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Hyundai Ioniq 6 2023 review: prototype drive


Hyundai’s take on the winning Tesla Model 3 formula – a slick, sporty electric sedan – shows promise on an early prototype drive in Korea

Good points

  • Well-damped at low speed
  • More engaging steering than Ioniq 5
  • Hushed electric motors
  • Highly aero-efficient
  • Should start around $70K
  • Slick sedan form factor

Needs work

  • Styling will challenge some
  • High floor limits back-seat comfort
  • No truly sporty version (yet)
  • Our on-road test was sedate

Ahead of the electric sedan’s global reveal in July, Chasing Cars travelled to Hyundai’s closely-guarded Namyang research and development facility in South Korea to drive prototype versions of the Hyundai Ioniq 6.

Set to compete directly with Australia’s best-selling electric car – the Tesla Model 3 (from $65,500 before on-road costs), the Ioniq 6 will be released locally in early 2023 with similar pricing to its well-regarded Ioniq 5 midsize SUV sibling.

Hyundai Ioniq 6 prototype TB driving

Likely Australian specifications for the Ioniq 6 are already known. There will probably be a choice of a mid-spec rear-wheel drive model with about 168kW of power and 350Nm of torque, priced at approximately $70,000 before on-road costs, and a quicker top-tier AWD grade with around 239kW/605Nm for nearer to $80,000. There will be no true base model.

Final specifications are yet to be confirmed for Australia, but an educated guess suggests that both drivetrains will share a 77.4kWh usable lithium-ion battery. A smaller, lighter, lower-range 58kWh battery will be available in many markets and may come to Australia later as a base model.

Later on, it’s likely that Hyundai will release an Ioniq 6 N model. The company is already running a rolling hot-EV testbed called RN22e – a prototype that uses the Ioniq 6’s body with additional downforce. RN22e borrows the Kia EV6 GT’s 430kW/740Nm dual-motor tune, but Hyundai is working on its own sporty-EV tech with a deep focus on sound and driveline feel.

The Ioniq 6 sits atop the same E-GMP platform as the Ioniq 5, and the two will share many attributes. The number of models utilising this sophisticated 800-volt EV architecture is growing: Kia uses the chassis for its EV6 midsize SUV and forthcoming EV9; the Genesis GV60 luxury SUV will soon launch in Australia, and Hyundai will soon reveal an Ioniq 7 three-row crossover.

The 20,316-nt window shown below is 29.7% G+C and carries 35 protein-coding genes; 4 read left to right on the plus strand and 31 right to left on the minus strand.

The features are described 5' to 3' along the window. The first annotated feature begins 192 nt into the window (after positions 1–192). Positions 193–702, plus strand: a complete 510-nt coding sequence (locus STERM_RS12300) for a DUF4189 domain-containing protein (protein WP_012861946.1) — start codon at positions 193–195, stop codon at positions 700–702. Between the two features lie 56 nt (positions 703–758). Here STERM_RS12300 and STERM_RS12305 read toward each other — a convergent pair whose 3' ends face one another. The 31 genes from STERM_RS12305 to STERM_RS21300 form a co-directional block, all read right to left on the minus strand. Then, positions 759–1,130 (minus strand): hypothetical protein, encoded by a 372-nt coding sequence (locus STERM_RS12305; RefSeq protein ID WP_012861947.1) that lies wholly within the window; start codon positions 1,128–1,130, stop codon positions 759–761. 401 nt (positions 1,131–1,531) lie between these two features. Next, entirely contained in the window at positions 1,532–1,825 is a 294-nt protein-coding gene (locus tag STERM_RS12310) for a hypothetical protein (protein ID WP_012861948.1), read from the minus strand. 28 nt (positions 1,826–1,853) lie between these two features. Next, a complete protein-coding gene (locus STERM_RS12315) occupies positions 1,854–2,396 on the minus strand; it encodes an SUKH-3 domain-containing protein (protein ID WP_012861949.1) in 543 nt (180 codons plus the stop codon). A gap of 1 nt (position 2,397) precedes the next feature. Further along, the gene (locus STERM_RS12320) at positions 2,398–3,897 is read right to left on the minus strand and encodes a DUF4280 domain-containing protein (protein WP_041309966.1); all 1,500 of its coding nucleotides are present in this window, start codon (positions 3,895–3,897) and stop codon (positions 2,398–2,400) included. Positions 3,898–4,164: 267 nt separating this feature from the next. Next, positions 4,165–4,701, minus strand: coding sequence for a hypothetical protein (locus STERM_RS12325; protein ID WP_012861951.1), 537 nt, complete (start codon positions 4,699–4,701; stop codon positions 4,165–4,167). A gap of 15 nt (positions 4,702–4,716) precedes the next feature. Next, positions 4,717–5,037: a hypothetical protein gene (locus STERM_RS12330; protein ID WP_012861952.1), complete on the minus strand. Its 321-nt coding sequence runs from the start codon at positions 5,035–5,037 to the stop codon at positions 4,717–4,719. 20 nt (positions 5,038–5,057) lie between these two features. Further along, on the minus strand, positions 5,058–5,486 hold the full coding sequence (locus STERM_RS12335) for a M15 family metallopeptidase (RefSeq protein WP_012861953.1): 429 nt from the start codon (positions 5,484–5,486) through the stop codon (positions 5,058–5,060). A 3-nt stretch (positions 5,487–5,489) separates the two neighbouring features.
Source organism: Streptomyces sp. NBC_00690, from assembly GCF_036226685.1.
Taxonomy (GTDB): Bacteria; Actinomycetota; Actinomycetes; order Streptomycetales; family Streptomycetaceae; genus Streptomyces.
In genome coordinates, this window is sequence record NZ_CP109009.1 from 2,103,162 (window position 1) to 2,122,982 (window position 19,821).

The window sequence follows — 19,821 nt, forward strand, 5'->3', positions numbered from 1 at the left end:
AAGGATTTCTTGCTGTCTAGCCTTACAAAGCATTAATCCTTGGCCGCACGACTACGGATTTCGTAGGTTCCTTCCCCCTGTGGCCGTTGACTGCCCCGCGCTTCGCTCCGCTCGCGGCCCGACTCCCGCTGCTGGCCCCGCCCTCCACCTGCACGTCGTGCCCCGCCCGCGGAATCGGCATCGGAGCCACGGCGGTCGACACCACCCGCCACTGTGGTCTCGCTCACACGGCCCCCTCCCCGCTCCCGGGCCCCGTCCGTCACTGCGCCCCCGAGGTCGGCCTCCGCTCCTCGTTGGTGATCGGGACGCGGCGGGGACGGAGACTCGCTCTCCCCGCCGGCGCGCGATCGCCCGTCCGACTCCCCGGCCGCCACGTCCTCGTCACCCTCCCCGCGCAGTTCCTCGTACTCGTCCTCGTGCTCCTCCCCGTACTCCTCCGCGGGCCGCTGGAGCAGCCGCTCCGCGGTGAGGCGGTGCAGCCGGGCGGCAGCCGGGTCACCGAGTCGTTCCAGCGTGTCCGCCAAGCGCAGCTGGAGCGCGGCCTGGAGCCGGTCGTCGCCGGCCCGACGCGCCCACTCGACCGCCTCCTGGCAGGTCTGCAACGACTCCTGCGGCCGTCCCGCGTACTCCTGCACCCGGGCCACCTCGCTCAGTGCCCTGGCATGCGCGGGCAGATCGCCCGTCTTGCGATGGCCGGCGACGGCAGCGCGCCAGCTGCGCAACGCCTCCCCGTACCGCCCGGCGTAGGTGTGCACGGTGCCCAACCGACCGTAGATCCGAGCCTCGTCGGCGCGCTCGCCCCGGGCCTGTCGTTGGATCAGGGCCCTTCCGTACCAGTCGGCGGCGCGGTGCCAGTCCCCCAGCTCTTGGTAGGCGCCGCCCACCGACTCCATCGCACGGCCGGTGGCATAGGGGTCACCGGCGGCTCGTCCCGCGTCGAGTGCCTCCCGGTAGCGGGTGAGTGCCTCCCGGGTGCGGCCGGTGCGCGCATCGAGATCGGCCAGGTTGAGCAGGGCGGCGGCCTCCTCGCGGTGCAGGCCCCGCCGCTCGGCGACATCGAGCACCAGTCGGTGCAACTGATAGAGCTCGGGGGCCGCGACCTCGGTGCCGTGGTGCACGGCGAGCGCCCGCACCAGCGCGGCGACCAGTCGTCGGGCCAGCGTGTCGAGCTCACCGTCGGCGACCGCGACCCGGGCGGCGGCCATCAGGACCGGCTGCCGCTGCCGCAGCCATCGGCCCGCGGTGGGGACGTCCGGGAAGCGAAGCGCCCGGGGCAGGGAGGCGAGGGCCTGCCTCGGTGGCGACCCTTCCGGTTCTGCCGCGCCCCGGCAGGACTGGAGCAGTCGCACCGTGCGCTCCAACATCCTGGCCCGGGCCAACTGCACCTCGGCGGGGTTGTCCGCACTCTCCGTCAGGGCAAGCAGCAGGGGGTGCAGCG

Hyundai Ioniq 6 2023 Sydney rear 3/4

As exclusively revealed by Chasing Cars, a black-painted Ioniq 6 is already being tested in Greater Sydney as Hyundai Australia’s engineers validate its suspension tune for local consumption and, if necessary, make subtle changes to the damping to suit our infamously broken B-roads.

But when we drove the ‘I6’, the small fleet of RWD and AWD sedans for our sampling were still covered in heavy camouflage. These were Korean domestic market (KDM) specifications with KDM suspension tunes – meaning there’s still room for some movement back in Australia.

Our road test was pretty sedate, being a 15km loop around the town of Namyang. While we were allowed to launch the cars from rest to 120km/h within the confines of the R&D facility, on the road we didn’t breach 60km/h. Still, there were plenty of potholes, grates and road imperfections for us to aim at, and we did.

Hyundai Ioniq 6 prototype driving close

Doing so provided a limited first impression that the KDM suspension tune appears to be quite decent, at least at low and moderate speeds. The rebound damping feels tighter than the softly-sprung Ioniq 5 and there was no ‘crash’ into the cabin from allowing a heavy 19-inch or 20-inch wheel to drop into a pothole. Unless the ride or control diminishes substantially at higher speeds, it seems like the Australian team don’t have a big job on their hands here.

Whether accelerating gracefully in urban spaces or charging off the line in the 239kW dual-motor AWD version at Namyang’s private drag strip, it’s clear that substantial work has gone into dulling unwanted frequencies from the Ioniq 6’s single- or dual-motors. There is a quiet whirr to be heard but no undesirable high-pitched whines like the kind we observed testing AMG’s EQS53 super-sedan.

Hyundai haven’t confirmed whether the new car uses the ZF Sachs frequency-selective damping technology fitted to the Kia EV6 locally, as well as Hyundai’s recently-updated Palisade large SUV. We suspect the Ioniq 6 will get these high-tech dampers that settle body control at higher speed to a greater extent than the passive dampers currently fitted to the Ioniq 5.

Steering-wise, we think we detected a heavier steering weight than that found in the Ioniq 5, with greater resistance on turn-in – a feeling that suits the lower, sportier, more engaged vibe of this sedan model. Electric power steering is another variable Hyundai’s Australian specialists can tune, but our initial impressions were positive.